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See the lavish trains British royals have used through the years

They're essentially palaces on wheels.
/ Source: TODAY

The British family’s royal trains have gotten monarchs to the places they need to be in style through the years.

On Sunday night, Prince William and his wife, the former Kate Middleton, departed on a three-day royal train tour of England, Scotland and Wales. The purpose is to celebrate communities across the U.K. that have persevered during the coronavirus pandemic.

The Kensington Palace Twitter account shared a video of the exterior of the train as the duke and duchess boarded it on Sunday.

Image: Duke and Duchess of Cambridge royal train tour
Britain's Prince William and Catherine, Duchess of Cambridge, are met by Deputy Lord Lieutenant Sandra Cumming as they arrive by train at Edinburgh Waverley Station on the second day of a three-day tour across the country, in Scotland, Britain, on December 7, 2020.Andy Barr / Reuters
Image: The Duke And Duchess Of Cambridge Visit Communities Across The UK
Prince William, Duke of Cambridge, and Catherine, Duchess of Cambridge, on their December 2020 royal train tour.Andy Barr / Getty Images

In June of 2018, the former Meghan Markle enjoyed an overnight trip with Queen Elizabeth on the royal train, her first time on the iconic locomotive.

Royal train
Queen Elizabeth II and Meghan, Duchess of Sussex, arrive by royal train at Runcorn Station to open the new Mersey Gateway Bridge on June 14. Peter Byrne / Getty Images

The train includes a dining car that seats up to 12 people, a kitchen and sleeping accommodations.

Sustainable living initiative START
The dining room aboard the royal trainDanny Lawson / Getty Images

There’s even a working office for the queen to get things done while she’s traveling. According to Anthony Coulls, senior curator of rail transport and technology at the National Railway Museum in the U.K., it even has its own letter box with a unique post mark.

Prince Charles Of Wales Visits Glasgow
The office on the royal trainDanny Lawson / Getty Images

“(The train) is used between 10-20 times a year by the queen and Prince Charles, who very much enjoys rail travel,” Coulls told TODAY Home.

It seems members of the royal family have long loved using trains to get around. The first royal to travel by train was Queen Adelaide in 1840. “Her carriage is in the museum and not much more than a couple of stage coaches on a single underframe,” Coulls said.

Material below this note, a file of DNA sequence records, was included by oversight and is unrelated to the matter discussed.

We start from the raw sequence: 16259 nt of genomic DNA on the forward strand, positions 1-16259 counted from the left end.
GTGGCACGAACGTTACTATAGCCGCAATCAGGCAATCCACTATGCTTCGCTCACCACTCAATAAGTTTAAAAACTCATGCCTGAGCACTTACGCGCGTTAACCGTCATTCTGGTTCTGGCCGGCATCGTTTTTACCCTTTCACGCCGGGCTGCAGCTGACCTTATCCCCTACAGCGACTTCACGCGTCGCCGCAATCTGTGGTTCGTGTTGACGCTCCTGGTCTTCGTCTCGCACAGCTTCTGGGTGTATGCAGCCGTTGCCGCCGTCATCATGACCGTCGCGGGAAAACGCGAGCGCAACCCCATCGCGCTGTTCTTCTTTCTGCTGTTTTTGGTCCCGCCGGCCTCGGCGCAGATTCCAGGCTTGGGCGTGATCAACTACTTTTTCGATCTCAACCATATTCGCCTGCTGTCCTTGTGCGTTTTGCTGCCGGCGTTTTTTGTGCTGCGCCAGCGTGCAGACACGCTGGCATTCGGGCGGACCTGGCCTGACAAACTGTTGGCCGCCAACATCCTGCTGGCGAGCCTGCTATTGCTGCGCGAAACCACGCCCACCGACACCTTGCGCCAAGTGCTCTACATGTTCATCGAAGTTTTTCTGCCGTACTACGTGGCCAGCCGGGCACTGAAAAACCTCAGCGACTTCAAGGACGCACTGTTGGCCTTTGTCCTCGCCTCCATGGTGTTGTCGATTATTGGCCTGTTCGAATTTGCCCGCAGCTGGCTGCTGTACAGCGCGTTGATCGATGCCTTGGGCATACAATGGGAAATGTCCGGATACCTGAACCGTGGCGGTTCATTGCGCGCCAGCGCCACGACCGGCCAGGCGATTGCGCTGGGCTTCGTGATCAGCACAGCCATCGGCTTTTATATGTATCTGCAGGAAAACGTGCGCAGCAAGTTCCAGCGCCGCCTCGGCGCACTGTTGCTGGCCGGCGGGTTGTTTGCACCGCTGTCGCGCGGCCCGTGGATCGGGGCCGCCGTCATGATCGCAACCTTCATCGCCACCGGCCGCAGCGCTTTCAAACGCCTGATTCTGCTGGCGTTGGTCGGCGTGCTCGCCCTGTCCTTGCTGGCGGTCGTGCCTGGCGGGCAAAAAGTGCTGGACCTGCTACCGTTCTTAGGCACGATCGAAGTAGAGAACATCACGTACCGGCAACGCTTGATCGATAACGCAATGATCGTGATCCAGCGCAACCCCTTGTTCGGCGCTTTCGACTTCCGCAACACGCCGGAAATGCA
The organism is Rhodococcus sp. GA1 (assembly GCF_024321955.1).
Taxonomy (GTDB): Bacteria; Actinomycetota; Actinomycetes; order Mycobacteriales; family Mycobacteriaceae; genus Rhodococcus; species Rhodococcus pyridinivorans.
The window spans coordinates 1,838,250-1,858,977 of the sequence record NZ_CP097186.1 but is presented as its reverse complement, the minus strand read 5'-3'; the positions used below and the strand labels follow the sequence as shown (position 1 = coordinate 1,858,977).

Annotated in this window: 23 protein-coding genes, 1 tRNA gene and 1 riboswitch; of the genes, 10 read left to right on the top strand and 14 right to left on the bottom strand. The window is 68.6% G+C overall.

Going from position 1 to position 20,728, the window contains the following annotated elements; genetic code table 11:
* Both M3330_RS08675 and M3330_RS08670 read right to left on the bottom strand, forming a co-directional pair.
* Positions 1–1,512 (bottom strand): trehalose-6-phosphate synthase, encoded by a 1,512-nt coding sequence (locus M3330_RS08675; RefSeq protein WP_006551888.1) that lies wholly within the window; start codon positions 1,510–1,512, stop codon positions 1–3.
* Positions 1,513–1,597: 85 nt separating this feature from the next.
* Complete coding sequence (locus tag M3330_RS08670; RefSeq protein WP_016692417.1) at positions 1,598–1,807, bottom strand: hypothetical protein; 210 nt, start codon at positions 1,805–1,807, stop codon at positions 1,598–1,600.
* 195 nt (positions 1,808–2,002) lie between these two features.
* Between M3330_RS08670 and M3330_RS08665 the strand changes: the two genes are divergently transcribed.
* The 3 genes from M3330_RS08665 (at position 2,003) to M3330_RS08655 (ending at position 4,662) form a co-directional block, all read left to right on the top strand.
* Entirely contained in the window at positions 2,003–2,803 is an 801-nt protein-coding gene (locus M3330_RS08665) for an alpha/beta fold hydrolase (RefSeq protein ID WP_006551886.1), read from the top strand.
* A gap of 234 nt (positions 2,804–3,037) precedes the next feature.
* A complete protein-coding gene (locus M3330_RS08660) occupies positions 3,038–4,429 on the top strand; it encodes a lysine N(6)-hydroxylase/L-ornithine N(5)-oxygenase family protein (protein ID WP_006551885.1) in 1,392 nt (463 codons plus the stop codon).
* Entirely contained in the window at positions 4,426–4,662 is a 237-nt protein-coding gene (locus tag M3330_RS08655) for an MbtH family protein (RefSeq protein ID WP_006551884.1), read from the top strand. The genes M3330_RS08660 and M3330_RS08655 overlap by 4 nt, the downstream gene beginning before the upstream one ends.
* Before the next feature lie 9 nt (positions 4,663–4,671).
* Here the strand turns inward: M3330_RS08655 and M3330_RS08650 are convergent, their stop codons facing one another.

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Queen Adelaide's trainNational Railway Museum UK

But Queen Victoria, who traveled by train for the first time the following year, had specially designed carriages that were decorated with plush tufted furniture, rich blue curtains and elaborate light fixtures.

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The lavish interior of Queen Victoria's trainNational Railway Museum UK

She knew exactly what she wanted, both in terms of decor and usage. Since she preferred to use the restroom at the stations, many built grand toilets just in case she stopped by.

Coulls also shared that Queen Victoria, who made more than 100 rail journeys during her reign, insisted that the train travel at 40 mph in the day and 30 mph at night.

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Queen Victoria's trainNational Railway Museum UK

She also didn’t eat while it was moving. “She would either stop and have a meal in a station, where a hastily fitted screen might separate her from other passengers, or the train would stop at a station and food be passed through the window in a hamper,” he explained. “All trains around her would stop until they were back on the move again.”

Queen Elizabeth II’s first train was actually the one Queen Mary used. Coulls described it as a small Royal residence inside with "quality furnishings, nice fittings and furniture and everything you would want."

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Queen Mary's trainNational Railway Museum UK

“The carriage only came out of service as it was unable to travel fast enough to keep up with the high speed railways of the UK in the 1970s,” he said.

If you happen to be in London anytime soon, you can check out the Royal Carriages exhibition at the Railway Museum, open daily. Visit the website to find out more information.